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Josh

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Blog Comments posted by Josh


  1. 34 minutes ago, Lethal Raptor Games said:

    Looks great!  What if we wanted to animate an object manually? Like use code to make a player walk over certain obstacles, is this possible?

    Bones can also be positioned with code, using many of the same commands as the entity system (although they are not the same code internally).

    • Thanks 1

  2. Just now, gamecreator said:

    Do you know yet if you'll improve on the navmesh (i.e.: make it dynamic) and the water (multiple non-infinite planes, return of oceans, rivers)?

    Navmeshes will be dynamic, and will need to be created in a certain area instead just being everywhere across the world. You can have multiple navmeshes.

    I am planning for water to use the same reflection system that is in use for all surfaces, so there is nothing special about its appearance. The physics would be easy to contain in a volume, so you could have lots of different blocks of water here and there.

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  3. The pink normal maps were bothering me so I made it so when the engine encounters a DXT5n image (these will only come from LE4 .tex files) it converts it to RGBA and swizzles the red/alpha channel. So you can say goodbye to pink normal maps forever, and I can remove the swizzle functionality in the Vulkan texture class. You should use BC5 for compressed normal maps.

    dxt5n.thumb.jpg.a9e8ec0ea566ddc9f47359f2922dc79e.jpg


  4. Decompression is fast, but I have not gathered any numbers. A fair test would be a zip compressed DDS vs. an unzipped Basis file. (Even if you store a Basis file in a zip package there is no point to adding zip compression because it won't make it any smaller.)

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  5. I was curious to see what would happen if I ran the compressable images through Crunch. The final result was 27 MB, which is 55% the size I got already and 25% the original uncompressed data size (with several minutes of processing time). This isn't a huge difference over the existing compression, but it's enough to consider working that into the pipeline in the future. For general texture data, it could definitely make your game install size quite a bit smaller, if you were using DXT but BC7 is so much better I don't see why you would want to.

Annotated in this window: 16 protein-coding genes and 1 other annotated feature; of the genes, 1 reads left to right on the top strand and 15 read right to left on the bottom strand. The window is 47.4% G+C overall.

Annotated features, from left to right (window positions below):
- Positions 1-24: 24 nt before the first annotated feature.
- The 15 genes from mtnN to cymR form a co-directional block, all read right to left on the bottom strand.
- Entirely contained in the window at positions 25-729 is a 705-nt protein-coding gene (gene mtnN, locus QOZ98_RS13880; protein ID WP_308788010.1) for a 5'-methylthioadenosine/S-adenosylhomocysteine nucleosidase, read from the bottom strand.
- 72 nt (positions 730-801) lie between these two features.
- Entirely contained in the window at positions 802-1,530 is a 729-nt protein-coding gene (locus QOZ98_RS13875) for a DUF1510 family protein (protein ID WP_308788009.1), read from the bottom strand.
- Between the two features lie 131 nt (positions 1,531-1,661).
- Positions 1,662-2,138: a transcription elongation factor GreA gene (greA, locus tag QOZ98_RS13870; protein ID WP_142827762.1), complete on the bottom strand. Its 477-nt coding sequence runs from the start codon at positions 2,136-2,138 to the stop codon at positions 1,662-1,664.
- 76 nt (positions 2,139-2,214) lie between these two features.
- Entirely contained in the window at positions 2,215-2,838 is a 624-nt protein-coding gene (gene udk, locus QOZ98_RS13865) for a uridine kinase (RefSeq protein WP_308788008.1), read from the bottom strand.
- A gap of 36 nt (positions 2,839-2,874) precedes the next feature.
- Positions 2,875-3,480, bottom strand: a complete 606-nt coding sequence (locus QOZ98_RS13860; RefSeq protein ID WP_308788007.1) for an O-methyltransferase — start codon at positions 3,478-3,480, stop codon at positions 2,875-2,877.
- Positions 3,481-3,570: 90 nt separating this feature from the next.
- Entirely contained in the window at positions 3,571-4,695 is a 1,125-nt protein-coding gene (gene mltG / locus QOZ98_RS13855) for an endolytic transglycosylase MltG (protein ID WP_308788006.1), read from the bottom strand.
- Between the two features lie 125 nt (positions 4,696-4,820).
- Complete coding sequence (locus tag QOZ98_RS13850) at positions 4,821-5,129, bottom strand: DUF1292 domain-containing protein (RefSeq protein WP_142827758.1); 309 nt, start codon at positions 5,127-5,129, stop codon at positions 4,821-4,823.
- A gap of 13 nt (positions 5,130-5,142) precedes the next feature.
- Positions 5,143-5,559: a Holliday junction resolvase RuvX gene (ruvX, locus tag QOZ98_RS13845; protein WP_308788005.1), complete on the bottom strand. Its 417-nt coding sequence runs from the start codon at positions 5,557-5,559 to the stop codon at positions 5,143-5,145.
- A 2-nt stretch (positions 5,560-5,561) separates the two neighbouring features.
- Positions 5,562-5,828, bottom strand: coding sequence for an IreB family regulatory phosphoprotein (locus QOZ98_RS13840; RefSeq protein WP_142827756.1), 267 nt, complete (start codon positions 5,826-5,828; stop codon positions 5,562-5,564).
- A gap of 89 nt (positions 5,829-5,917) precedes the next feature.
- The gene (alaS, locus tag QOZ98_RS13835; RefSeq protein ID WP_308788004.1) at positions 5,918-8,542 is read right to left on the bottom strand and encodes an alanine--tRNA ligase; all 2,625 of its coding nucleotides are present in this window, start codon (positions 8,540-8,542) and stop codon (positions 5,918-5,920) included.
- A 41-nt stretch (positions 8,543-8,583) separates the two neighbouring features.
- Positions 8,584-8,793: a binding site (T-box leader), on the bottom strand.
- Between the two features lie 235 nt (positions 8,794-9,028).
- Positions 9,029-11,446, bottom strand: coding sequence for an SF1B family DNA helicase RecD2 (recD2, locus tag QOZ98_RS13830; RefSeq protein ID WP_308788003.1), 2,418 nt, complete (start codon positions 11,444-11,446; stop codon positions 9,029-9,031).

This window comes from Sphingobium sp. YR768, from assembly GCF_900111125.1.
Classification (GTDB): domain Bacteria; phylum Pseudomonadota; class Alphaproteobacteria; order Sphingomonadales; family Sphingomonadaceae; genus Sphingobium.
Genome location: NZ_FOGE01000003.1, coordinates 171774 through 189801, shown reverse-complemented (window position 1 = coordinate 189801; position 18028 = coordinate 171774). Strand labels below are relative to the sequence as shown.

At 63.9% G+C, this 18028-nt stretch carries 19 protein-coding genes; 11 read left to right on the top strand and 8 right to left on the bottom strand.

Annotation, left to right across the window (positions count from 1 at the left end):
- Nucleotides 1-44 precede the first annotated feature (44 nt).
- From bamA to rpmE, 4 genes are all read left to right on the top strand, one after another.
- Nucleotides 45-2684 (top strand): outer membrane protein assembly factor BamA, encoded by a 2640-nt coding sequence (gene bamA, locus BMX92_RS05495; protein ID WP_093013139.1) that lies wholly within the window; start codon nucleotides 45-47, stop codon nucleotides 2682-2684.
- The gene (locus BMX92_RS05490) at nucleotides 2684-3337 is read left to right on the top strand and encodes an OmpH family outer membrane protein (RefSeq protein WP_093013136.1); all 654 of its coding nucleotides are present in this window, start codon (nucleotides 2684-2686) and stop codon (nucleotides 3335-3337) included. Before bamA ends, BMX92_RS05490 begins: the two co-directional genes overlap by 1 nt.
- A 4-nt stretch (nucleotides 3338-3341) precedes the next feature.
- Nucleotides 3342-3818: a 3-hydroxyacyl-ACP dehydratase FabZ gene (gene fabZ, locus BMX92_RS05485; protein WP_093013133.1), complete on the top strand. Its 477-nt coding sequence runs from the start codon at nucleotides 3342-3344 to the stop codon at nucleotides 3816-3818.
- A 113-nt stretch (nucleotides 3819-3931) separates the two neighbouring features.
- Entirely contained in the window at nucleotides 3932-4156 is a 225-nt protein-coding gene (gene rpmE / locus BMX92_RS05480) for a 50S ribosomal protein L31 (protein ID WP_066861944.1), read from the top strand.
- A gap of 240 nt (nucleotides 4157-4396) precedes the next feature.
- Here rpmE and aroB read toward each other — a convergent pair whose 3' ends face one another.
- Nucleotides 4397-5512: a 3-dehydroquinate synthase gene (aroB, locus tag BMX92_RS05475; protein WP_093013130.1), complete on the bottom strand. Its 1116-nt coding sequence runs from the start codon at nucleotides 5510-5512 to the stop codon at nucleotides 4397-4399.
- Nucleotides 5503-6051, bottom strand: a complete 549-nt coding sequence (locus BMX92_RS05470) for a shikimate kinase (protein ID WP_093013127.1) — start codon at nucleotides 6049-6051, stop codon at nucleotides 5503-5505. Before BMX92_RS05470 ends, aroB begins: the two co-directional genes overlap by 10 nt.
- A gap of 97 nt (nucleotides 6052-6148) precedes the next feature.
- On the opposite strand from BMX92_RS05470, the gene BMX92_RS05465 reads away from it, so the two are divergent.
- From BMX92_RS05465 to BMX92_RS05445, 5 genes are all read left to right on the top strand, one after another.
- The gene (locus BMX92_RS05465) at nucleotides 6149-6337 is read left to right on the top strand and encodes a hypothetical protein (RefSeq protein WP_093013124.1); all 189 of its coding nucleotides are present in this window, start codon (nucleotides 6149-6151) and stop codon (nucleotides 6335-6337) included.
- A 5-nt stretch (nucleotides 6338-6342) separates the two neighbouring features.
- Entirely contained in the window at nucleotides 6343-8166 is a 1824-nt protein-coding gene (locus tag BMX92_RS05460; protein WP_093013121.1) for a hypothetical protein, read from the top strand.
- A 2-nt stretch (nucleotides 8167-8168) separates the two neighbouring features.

6. Actually I have found the bottleneck is in the data sent to the GPU. I added some tricks and now 1024 goblines are running at 450 FPS on my laptop, a bit faster than the original OpenGL version, even though everything is being drawn twice in the Vulkan renderer for the depth pre-pass.

    I am satisifed.


  7. I ran the test using the goblin model. On this machine 1024 uniquely animated goblins onscreen runs at 200 FPS. With the old renderer it runs at 380 FPS, but it's not exactly an even comparison. The Vulkan renderer is doing a depth-prepass, so all skinned vertices are actually being rendered twice, once for the prepass and once for the final pass.

    If all things were the same, I am sure the VK renderer would be going faster. So we are within the same range as my original tests, and now we have full lighting, normal mapping, and other stuff being processed.

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  8. 42 minutes ago, Ma-Shell said:

    What happened to 

    where you claimed 200 fps for 10000 characters? Was that all shared skeletons?

    I believe the bottleneck in this situation is actually polygons rendered. I previously chose the goblin model because it was low poly, so I should do some more tests using that model instead of the 4000 poly crawler model.


  9. 19 hours ago, Genebris said:

    I feel like this was already discussed but I forgot. Can you still move bones in script? How can you do procedural animation if bones aren't entities?

    They still have a position and rotation, they just don’t have all the extra features of the entity class.

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